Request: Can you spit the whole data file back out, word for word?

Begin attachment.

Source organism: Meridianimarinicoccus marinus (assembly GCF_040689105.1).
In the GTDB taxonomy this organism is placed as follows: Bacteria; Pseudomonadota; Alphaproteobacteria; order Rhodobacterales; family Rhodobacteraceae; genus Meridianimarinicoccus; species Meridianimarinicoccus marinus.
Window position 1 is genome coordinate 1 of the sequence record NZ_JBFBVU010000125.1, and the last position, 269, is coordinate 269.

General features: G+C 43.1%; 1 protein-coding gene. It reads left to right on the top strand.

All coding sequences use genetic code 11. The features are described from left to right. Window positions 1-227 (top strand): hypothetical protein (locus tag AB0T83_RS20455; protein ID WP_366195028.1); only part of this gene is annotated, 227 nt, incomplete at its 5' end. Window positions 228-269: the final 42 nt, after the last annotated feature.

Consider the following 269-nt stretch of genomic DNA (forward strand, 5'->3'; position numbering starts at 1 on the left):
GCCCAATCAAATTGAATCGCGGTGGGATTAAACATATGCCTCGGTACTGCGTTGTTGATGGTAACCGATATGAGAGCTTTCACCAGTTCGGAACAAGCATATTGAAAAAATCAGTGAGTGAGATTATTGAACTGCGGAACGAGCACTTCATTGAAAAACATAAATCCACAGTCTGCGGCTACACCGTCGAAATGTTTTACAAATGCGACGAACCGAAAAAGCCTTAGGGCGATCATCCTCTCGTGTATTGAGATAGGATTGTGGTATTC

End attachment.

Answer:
Source organism: Meridianimarinicoccus marinus (assembly GCF_040689105.1).
In the GTDB taxonomy this organism is placed as follows: Bacteria; Pseudomonadota; Alphaproteobacteria; order Rhodobacterales; family Rhodobacteraceae; genus Meridianimarinicoccus; species Meridianimarinicoccus marinus.
Window position 1 is genome coordinate 1 of the sequence record NZ_JBFBVU010000125.1, and the last position, 269, is coordinate 269.

General features: G+C 43.1%; 1 protein-coding gene. It reads left to right on the top strand.

All coding sequences use genetic code 11. The features are described from left to right. Window positions 1-227 (top strand): hypothetical protein (locus tag AB0T83_RS20455; protein ID WP_366195028.1); only part of this gene is annotated, 227 nt, incomplete at its 5' end. Window positions 228-269: the final 42 nt, after the last annotated feature.

Consider the following 269-nt stretch of genomic DNA (forward strand, 5'->3'; position numbering starts at 1 on the left):
GCCCAATCAAATTGAATCGCGGTGGGATTAAACATATGCCTCGGTACTGCGTTGTTGATGGTAACCGATATGAGAGCTTTCACCAGTTCGGAACAAGCATATTGAAAAAATCAGTGAGTGAGATTATTGAACTGCGGAACGAGCACTTCATTGAAAAACATAAATCCACAGTCTGCGGCTACACCGTCGAAATGTTTTACAAATGCGACGAACCGAAAAAGCCTTAGGGCGATCATCCTCTCGTGTATTGAGATAGGATTGTGGTATTC